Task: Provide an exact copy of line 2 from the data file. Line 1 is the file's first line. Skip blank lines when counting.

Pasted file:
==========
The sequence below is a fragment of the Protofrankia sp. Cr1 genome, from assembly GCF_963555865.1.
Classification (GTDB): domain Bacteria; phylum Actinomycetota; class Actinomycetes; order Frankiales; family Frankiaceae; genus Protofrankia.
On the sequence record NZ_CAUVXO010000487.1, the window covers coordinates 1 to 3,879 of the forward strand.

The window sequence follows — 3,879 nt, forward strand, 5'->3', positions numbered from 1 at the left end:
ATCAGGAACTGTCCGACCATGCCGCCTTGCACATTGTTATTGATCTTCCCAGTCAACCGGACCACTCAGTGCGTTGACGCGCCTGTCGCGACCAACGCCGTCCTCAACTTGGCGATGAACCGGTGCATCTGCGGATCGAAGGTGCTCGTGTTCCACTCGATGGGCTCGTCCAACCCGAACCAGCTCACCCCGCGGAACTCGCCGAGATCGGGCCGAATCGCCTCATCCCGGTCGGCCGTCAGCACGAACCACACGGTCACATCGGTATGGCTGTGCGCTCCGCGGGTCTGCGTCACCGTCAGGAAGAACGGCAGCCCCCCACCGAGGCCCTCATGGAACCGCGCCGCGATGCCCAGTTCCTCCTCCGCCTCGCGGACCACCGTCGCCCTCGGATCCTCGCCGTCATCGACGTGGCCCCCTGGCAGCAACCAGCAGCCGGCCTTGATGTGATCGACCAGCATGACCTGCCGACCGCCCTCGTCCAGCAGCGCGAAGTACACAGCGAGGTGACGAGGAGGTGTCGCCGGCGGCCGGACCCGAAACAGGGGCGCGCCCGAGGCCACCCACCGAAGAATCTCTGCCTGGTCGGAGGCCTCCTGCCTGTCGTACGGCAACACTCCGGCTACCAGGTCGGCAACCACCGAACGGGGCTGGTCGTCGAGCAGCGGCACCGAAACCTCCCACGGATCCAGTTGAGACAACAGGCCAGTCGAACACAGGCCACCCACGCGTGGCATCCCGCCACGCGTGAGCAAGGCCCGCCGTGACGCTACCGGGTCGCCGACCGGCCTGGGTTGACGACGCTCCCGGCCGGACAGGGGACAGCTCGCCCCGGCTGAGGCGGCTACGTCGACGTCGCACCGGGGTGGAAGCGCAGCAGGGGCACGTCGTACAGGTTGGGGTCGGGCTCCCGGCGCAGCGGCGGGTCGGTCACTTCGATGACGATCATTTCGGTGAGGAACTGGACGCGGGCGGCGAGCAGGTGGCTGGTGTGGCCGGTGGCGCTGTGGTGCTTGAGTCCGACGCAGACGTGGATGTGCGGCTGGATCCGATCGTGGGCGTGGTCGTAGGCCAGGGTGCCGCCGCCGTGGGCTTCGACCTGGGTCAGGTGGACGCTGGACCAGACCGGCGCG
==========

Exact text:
Classification (GTDB): domain Bacteria; phylum Actinomycetota; class Actinomycetes; order Frankiales; family Frankiaceae; genus Protofrankia.